The U.S. Treasury Department

As Treasury Secretary, Paulson proposed a mortgage relief plan last year, the Hope Now Alliance that was dubbed by Harvard economist Elizabeth Warren as the ” bank lobby’s dream.” It was another of Paulson’s ‘voluntary’ programs. The Hope Now Alliance was a set of guidelines under which mortgage holders could get relief if and when the mortgage note holder found it more expensive to foreclose than to provide relief.

Paulson’s mortgage relief plan did not provide relief to the homeowners, however. Under the plan, debt relief could only be granted to those whose loan-to-value ratio (LTV) was 97 or above. This meant that only those who had no equity could get relief under the plan. In general, only if the bank would make money or break even on the foreclosure (and the mortgage holder would lose money), then the mortgage holder would qualify for relief. In short, if the bank would lose money on the foreclosure, then the mortgage holder could get relief. Paulson’s proposed plan even excluded borrowers with good credit scores from relief.

Main Street

Main Street is not exactly innocent in this market failure either, though. As our markets crash and our economy grinds to a halt, pundit after pundit, economist after economist, politician after politician proclaim that the problem is a lack of available credit. Businesses will not be able to meet payroll, they say. Businesses will not be able to expand, they say. Businesses will not be able to develop or market new technologies, they say. They say a lot of things along this line. But what nobody mentions is our dependence on this dried up credit.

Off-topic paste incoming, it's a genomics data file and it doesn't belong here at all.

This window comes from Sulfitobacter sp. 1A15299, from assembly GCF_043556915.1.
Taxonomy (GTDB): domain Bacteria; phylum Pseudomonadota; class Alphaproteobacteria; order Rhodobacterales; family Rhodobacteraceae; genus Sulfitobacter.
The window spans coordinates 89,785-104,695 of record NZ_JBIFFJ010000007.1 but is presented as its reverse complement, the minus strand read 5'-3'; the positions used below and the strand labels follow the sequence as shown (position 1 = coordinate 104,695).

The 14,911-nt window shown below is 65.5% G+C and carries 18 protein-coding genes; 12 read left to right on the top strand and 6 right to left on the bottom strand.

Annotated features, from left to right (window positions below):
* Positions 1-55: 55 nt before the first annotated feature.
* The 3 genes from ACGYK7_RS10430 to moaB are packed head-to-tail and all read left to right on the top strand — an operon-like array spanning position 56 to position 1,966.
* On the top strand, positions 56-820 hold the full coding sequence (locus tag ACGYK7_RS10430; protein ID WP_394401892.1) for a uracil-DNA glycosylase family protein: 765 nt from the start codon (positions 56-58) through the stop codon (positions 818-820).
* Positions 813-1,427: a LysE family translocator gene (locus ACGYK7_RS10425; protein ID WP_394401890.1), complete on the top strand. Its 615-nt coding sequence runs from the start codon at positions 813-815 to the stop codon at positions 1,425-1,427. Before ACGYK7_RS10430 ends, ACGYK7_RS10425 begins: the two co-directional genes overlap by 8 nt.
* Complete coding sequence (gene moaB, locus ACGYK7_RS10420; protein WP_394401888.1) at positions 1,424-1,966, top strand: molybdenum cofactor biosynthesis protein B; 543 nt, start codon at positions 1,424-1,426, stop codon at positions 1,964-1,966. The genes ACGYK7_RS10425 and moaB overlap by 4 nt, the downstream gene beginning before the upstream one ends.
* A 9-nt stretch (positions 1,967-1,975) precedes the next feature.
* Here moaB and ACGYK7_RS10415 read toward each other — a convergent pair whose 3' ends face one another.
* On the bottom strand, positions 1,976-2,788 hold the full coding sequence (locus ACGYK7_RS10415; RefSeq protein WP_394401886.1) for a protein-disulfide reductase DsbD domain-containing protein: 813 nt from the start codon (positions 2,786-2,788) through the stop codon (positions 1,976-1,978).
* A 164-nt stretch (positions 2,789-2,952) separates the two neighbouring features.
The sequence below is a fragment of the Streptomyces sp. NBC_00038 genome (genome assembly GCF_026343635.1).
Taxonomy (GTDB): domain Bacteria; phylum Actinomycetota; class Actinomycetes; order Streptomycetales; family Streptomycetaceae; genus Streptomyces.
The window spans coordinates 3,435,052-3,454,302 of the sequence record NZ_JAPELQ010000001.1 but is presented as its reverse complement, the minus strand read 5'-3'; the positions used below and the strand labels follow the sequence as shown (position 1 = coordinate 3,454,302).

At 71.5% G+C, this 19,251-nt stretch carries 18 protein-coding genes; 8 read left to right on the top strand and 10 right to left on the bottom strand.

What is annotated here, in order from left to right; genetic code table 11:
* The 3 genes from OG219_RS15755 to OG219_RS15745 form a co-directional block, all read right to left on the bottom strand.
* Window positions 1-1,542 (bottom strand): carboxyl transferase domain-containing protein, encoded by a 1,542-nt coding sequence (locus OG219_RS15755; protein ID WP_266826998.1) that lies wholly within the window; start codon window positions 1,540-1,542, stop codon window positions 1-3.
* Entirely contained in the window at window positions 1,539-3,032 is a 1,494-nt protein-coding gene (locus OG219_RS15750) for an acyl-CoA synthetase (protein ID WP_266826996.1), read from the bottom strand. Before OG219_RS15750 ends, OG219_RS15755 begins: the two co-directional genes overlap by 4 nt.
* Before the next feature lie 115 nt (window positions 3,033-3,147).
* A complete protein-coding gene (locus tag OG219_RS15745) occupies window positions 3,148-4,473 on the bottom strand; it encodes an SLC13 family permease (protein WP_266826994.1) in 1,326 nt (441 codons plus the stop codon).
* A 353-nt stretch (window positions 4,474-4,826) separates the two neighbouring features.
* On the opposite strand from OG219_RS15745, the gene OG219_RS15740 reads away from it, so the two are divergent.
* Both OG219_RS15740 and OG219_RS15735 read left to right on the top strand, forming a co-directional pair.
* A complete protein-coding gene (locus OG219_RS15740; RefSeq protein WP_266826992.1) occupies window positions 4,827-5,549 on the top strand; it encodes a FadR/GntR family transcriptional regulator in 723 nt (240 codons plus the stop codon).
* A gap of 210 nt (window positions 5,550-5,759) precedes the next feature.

In 2005, we recorded the first negative savings rate since the Great Depression. What happened to saving money for a rainy day? What happened to the idea that living within one’s means is more respectable than keeping up with the Joneses. Where did these important American ideals go? Since when is it ok to borrow from one bank in order to pay off another? Since when is it ok to take out a second mortgage to buy a new car or a boat or to put in a new kitchen or a swimming pool? Since when is it ok to hire employees who depend on their wages for their family’s survival when the business does not have enough reserves to pay them?

The problem is not that the American people and American businesses cannot get credit. The problem is that Americans have come to depend on getting on credit. And while Americans were mortgaging themselves to the hilt to keep up with the Joneses, almost everything they were buying was made in a third world sweat shop by the cheapest, most exploited labor available. Consumers rush to Wal Mart for the latest “rollback” deals or to K-Mart for the latest blue light special, and virtually no one buys American anymore. Too many Americans feel it’s more important to save a buck than to save a job, and most people do not understand the connection between their own stagnant wages and the consumer dollars they send overseas every day.

It’s not popular to point out these flaws of current American culture, but we need to face our demons before it is too late.

The Big Bailout: Where We Are Now

Paulson’s Panic